According to the study, the DIY (or self-guided) approach to implementation was the key reason for tech project failure for almost a quarter of firms polled (23 percent), which speaks to the importance of expert consultation for those wanting to avoid being the next business school disaster study.
It’s easy to see why this approach fails, with zero expert support and only very limited guidance, DIY-ers often see their major tech projects result in unstable tech stacks, disconnected systems, and clunky operations. Many companies then need to overhaul these projects within a few years because of ongoing issues.
Going it alone rarely pays off — something Michigan-based lab equipment brand USA Lab learned the hard way. "It was all about the price at the time,” said Matt Wisniewski, the firm’s COO, talking about why he opted for the DIY approach to his own tech project. “I was asked to more-or-less manage the implementation, with just some documentation for support,” adds Wisniewski.
Inevitably, that introduced problems: "There were issues with data and transactional information, connecting all the APIs. It wasn't the easiest thing, especially by myself.”
Meanwhile, Trevor Martin, vice president operations of Snow, a Phoenix-based cosmetics brand, warns, “The worst thing you can do as a growing retailer is get into an implementation that fails. Self-guided implementation that comes with cheaper options is far too risky. I wouldn’t recommend going that route.”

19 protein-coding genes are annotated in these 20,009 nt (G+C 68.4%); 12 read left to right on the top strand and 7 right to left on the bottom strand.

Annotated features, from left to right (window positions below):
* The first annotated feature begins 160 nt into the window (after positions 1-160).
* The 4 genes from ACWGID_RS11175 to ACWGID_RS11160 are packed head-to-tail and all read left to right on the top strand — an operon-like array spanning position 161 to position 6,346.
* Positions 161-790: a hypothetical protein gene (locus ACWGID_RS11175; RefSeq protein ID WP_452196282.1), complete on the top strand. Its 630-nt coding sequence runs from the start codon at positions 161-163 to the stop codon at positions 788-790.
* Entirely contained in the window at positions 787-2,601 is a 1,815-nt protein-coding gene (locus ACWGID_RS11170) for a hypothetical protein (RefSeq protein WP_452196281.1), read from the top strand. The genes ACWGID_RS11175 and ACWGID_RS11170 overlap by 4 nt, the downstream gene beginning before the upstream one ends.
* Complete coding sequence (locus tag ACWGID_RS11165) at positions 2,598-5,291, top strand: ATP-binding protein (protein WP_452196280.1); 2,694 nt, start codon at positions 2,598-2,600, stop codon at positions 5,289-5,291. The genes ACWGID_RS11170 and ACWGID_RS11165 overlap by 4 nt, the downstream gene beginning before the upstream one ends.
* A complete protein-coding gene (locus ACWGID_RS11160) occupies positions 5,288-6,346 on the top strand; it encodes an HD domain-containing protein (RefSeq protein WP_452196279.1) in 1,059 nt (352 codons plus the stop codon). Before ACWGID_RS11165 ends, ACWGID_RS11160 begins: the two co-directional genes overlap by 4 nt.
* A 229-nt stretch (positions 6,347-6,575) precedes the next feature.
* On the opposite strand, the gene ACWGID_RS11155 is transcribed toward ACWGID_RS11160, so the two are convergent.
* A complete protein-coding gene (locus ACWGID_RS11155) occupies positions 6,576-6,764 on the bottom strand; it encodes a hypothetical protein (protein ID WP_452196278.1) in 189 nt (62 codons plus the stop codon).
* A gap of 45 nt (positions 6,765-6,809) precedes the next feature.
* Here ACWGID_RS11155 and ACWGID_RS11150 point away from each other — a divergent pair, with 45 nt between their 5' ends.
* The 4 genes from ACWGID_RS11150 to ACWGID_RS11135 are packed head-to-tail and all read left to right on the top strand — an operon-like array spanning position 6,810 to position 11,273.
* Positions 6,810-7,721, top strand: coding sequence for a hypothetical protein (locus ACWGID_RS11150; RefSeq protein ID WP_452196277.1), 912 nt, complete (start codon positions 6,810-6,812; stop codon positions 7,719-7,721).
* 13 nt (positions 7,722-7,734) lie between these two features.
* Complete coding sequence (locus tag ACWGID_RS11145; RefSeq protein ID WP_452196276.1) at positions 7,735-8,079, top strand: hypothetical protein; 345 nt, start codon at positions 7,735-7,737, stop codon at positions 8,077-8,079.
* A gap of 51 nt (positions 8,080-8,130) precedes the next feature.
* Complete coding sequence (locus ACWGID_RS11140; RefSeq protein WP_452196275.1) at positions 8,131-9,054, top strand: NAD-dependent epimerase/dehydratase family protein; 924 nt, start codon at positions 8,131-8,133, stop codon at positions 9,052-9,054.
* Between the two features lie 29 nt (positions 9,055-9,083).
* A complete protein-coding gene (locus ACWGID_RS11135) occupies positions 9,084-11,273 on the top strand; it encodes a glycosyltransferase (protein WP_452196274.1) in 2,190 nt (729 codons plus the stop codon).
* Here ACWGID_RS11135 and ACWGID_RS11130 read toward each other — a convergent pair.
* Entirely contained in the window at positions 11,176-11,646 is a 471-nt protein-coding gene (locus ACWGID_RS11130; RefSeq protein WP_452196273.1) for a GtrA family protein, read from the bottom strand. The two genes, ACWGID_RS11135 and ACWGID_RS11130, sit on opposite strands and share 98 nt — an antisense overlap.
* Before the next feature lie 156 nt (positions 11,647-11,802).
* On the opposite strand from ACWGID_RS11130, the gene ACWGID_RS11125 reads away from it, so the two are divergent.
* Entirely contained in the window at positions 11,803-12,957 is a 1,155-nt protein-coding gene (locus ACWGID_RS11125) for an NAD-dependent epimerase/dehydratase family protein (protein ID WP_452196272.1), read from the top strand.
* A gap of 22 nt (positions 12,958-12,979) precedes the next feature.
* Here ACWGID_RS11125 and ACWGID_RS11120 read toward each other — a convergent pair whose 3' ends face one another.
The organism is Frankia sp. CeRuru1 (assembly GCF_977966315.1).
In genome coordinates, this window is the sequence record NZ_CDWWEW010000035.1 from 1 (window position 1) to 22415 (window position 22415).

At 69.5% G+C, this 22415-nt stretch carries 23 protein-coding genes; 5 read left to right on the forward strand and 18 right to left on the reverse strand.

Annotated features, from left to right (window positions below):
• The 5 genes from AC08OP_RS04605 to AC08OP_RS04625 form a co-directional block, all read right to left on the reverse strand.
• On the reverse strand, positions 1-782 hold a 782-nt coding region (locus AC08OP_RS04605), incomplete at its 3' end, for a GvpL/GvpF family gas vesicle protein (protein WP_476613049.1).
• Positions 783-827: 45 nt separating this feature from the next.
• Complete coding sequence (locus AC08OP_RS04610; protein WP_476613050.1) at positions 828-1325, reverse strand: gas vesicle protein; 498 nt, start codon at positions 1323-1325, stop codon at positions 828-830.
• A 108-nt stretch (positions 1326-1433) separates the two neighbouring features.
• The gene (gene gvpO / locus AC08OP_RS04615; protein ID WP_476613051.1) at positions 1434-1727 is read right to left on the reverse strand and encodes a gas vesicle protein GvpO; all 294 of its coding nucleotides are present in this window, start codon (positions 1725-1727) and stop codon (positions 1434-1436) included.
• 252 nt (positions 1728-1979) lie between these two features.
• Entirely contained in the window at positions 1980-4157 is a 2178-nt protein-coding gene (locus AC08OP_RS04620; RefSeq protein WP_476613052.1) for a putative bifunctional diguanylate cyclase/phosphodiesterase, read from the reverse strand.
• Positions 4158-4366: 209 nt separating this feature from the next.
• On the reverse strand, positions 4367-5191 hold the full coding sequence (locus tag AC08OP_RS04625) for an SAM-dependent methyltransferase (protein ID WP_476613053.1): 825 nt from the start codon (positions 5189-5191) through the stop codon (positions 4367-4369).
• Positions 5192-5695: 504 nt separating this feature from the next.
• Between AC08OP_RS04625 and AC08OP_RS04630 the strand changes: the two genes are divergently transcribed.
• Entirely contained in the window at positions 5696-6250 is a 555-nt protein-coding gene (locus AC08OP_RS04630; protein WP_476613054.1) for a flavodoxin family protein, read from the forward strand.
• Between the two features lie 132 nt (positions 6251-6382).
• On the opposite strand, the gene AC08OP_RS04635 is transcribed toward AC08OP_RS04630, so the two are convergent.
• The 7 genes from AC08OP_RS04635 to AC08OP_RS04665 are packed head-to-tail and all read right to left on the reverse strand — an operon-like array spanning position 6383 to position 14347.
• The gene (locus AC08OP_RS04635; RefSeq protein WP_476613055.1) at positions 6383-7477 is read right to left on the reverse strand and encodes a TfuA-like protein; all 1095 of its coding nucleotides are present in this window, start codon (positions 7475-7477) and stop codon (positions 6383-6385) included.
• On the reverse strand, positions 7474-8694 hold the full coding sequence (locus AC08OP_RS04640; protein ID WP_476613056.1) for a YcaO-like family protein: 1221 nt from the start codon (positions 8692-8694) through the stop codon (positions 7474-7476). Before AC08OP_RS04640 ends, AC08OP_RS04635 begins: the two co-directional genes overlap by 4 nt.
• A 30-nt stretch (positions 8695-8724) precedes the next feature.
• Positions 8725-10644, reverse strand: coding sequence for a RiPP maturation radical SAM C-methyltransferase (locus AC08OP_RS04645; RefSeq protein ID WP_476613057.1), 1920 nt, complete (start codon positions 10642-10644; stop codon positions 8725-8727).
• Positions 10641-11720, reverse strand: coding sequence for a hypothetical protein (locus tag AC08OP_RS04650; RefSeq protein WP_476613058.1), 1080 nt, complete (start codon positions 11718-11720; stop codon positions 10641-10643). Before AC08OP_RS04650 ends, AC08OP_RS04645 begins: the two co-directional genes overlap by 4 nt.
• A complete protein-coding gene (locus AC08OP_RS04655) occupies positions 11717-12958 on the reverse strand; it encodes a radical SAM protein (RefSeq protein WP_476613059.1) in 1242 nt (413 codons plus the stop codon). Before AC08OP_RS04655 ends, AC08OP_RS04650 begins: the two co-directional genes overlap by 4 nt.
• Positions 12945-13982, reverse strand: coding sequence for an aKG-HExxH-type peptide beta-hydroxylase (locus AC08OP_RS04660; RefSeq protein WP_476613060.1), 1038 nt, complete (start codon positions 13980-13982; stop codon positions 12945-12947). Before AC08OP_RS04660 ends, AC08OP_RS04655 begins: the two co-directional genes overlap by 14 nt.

Doing the Research Pays Dividends
According to Panorama, organizations don’t always take the time to outline and quantify all the benefits they hope to achieve from their ERP or other solution, and that’s a mistake.
Introducing a new technology system into an organization can be a game-changer, helping to boost productivity/efficiency, reduce costs, support growth, and boost the customer experience. However, for it to meet those lofty goals, businesses need to do their due diligence — ideally before committing to a large investment!
At Brightpearl, we advise businesses to really understand what they're looking for from their investment; ideally having a checklist that quantifies the key requirements, benefits and functionality merchants need from their new system. This helps firms understand if a vendor is a good fit and helps to avoid some of the major causes of adoption failure highlighted by our research.
But because implementation is so crucial to the overall success of the system, it really is essential to consider how any new tech system will be implemented and what support will be provided. Not all implementation approaches are created equal.
Finally, don’t discount the power of consultants. A major technology investment is a risk — to the business and, by extension, your career. Surround yourself with retail experts that have a track record of success when it comes to implementation, and be sure they can get you online on time, within budget and with a system that’s properly optimized to meet your unique needs.
Major tech projects require high-level expertise and support to be a success. If you want a DIY project, paint the garden gate.
Brightpearl has released a new report, Implementation Crisis: Are Most Major Tech Adoption Projects Doomed to Fail?, packed full of practical guidance on how to avoid the common pitfalls associated with technology implementation, alongside advice from leading brands taken from their own experiences adopting major new systems. The report is available to download now.
Justin Press is senior vice president of customer success at Brightpearl.